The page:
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Journal of Stomatology
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vol. 74
Original paper

Dental anxiety before and after endodontic microsurgery

Pamela Flores-Jara
Carlos Liñán-Durán
Roberto Antonio León-Manco
Allison Chávez-Alayo

Universidad Peruana Cayetano Heredia, Perú
J Stoma 2021; 74, 1: 34-37
Online publish date: 2021/03/29
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Endodontic microsurgery is a procedure that a tooth could require after the failure of previous treatments [1]. Consequently, the patient may suffer from a high level of concern, stress, fear, or anxiety. It has been researched that dental anxiety can affect a variety of aspects of life, including physiological, behavioral, and health [2]. Therefore, it is necessary to measure dental anxiety to avoid its impacts. When dentists try to infer the presence of dental anxiety in their patients, they often think it is lower than it really is [3]. Therefore, dentists need scales to clearly identify dental anxiety. There are seve­ral scales and ways to measure dental anxiety; some of the most used scales are Corah’s dental anxiety scale, modified dental anxiety scale, dental anxiety inventory, etc. Those scales and other are mostly verbal rating scales; hence, difficulties in the interpretation of terms could arise [4]. On the other hand, given that the visual analogue scale (VAS) is a non-verbal rating scale, it is not connected with any particular descriptor of the case study [5]. Besides, it is simple and quick, and provides a method to evaluate anxiety before and after a particular circumstance of stress [6].


The aim of this study was to measure and compare dental anxiety before and after endodontic microsurgery using VAS.

Material and methods

This longitudinal study was conducted at the dental clinic of Universidad Peruana Cayetano Heredia, Lima, Perú. The study protocol was approved by the Ethics Committee of Universidad Peruana Cayetano Heredia (file No. 215-10-19).


The participants were previously scheduled to undergo endodontic microsurgery. Between 2011 and 2017, in average, microsurgery was used to treat 35 patients per year in the dental clinic. The selection of the sample was non-probabilistic. Given that the mean number of patients in previous years was not so large, we decided to use the same number for our sample. Exclusion criteria involved any psychiatric or neurological disease reported in the medical record and participants aged under 18. Forty-one participants were gathered in eight months, six of which were excluded for not having filled out the scales completely. A total of 35 participants agreed and signed a written informed consent.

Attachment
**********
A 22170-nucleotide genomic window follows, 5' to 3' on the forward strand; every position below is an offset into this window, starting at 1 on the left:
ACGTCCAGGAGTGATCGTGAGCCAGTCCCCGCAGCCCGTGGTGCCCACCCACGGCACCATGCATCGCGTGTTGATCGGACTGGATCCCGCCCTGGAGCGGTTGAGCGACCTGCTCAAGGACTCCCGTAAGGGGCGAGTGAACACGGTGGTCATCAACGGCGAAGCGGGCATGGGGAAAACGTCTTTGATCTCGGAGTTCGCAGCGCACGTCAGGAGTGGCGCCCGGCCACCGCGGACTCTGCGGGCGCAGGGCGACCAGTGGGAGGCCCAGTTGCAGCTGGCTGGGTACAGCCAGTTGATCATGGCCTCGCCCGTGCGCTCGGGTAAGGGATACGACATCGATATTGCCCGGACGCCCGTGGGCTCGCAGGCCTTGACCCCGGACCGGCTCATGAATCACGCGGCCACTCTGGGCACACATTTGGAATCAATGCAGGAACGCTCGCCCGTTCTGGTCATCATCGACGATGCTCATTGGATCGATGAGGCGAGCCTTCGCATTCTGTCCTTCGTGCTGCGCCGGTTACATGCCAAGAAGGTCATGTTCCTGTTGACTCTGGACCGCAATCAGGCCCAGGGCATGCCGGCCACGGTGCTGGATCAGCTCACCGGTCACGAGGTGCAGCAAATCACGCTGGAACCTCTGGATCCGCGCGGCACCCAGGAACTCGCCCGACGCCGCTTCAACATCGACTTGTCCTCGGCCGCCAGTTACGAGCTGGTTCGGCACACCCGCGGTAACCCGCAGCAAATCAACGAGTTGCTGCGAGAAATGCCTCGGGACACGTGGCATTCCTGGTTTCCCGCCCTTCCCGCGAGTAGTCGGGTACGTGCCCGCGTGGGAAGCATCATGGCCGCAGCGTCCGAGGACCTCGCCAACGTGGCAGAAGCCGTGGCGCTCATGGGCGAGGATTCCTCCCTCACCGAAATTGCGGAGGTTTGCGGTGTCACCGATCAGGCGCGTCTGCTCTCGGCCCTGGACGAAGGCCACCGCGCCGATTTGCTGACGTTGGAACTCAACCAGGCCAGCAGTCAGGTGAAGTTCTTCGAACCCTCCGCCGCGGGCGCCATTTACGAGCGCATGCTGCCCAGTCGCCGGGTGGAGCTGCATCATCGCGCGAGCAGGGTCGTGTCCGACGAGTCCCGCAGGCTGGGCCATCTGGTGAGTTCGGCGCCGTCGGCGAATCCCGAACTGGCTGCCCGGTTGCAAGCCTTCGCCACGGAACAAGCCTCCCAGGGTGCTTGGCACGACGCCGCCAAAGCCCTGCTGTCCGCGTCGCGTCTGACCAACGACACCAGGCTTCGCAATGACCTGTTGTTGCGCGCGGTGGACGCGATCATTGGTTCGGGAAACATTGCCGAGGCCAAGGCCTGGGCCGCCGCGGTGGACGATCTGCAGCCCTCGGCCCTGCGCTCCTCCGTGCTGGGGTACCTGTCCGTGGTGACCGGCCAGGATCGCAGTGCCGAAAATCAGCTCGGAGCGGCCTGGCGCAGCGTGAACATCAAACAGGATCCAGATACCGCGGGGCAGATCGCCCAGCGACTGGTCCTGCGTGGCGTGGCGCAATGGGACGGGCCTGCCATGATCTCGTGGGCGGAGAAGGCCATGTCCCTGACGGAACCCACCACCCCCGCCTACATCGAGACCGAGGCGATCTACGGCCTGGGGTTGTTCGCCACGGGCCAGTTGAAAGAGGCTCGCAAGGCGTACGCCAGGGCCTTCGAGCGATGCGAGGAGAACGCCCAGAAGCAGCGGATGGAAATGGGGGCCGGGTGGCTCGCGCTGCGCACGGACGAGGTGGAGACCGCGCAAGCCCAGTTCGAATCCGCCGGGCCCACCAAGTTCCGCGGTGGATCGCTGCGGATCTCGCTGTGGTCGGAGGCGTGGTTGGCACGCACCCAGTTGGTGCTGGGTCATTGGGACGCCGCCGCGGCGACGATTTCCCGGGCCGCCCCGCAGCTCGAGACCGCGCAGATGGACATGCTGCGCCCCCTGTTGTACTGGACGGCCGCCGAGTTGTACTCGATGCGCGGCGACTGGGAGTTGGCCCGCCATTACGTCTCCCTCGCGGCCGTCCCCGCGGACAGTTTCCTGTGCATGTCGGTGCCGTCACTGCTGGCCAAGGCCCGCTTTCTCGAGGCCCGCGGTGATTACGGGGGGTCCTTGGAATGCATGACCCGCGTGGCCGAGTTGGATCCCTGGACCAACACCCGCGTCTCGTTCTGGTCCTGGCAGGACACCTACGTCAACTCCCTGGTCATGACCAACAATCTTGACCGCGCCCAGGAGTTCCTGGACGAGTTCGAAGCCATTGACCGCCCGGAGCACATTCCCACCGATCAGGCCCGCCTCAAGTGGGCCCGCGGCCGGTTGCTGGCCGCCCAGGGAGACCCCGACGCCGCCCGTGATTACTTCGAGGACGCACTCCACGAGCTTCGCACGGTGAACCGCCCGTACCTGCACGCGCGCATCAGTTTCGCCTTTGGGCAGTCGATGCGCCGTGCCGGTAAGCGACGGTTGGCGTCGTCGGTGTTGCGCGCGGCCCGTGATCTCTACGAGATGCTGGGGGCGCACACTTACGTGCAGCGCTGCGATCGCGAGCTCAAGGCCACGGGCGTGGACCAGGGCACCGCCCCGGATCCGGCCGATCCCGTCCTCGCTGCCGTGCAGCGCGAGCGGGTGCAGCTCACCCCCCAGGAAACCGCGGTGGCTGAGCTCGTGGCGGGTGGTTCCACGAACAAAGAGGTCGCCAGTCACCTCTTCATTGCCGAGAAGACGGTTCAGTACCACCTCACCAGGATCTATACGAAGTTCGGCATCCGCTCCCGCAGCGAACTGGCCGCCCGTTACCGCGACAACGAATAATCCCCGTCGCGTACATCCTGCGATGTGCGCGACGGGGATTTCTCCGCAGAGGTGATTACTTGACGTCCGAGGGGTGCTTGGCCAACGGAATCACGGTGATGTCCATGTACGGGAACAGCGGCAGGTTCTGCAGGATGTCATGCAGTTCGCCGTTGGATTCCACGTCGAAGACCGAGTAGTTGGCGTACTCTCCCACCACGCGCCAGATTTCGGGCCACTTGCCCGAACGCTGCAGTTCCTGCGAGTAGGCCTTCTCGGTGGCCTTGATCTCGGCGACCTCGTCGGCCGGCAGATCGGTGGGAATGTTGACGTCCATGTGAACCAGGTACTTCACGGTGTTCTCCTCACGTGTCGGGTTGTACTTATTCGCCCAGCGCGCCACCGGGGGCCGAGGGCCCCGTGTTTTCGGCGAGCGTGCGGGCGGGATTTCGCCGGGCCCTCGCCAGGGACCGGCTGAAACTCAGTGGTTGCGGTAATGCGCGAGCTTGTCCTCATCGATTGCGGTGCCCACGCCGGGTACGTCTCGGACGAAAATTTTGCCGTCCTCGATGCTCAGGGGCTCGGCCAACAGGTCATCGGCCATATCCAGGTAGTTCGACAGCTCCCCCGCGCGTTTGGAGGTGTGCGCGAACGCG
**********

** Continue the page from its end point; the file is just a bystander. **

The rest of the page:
The visual analogue scale (VAS, 0-10 cm) was used to assess dental anxiety. It was applied before and after endodontic microsurgery. The rating scale ranged from “not anxious at all” to “worst experience ever”. The distance between “not anxious at all” and the patient-made mark was calculated and provided a quantitative variable that was used for statistical evaluation [7]. This kind of scale was employed in similar studies. For statistical purposes and to classify variables into categories, cut-off scores presented in a previous study was used [8], in which score 3 represented participants who experienced anxiety.


The participants completed VAS while they were waiting for their endodontic microsurgery in the waiting room of the dental clinic. Microsurgery was performed among 2nd year postgraduate students of endodontics, and a clinical supervisor monitored the procedure. The microsurgery lasted on average 2-3 hours. The second VAS was completed after microsurgery, while patients were waiting for their medical prescription. The same researcher conducted all the assessments.

Data analysis

Statistical analysis was performed by using statistic software STATA version 15.1 (Stata Corporation). Descriptive values of VAS were obtained before and after the treatment. The Shapiro-Wilk test determined to use the Wilcoxon rank-sum test. The results were shown in a table and in a boxplot graph. The confidence level of the study was 95% and p < 0.05.


The average age of participants was 48.23 years, with a range of 19-73 years. The participants included 25 women and 10 men. Before microsurgery, the average level of anxiety was 3.25 ± 2.38. Eighteen patients rated scores of > 3. Women presented an average VAS score of 3.7 ± 2.45, while men indicated a 2.12 ± 1.87 average VAS score. After the procedure, the mean VAS was 2.95 ± 2.54. Women and men reported an average anxiety level of 3.14 ± 2.61, and 2.46 ± 2.42, respectively. In general, there was no significant difference between pre- and post-endodontic microsurgery anxiety values (p = 0.35). Likewise, there was no significant difference regarding gender within the same time (p = 0.06, p = 0.46) (Table 1). Nevertheless, in the evaluation of the median values, we found a trend showing an increase of the level of anxiety in men after the procedure. On the other hand, the anxiety levels of women tended to decrease (Figure 1).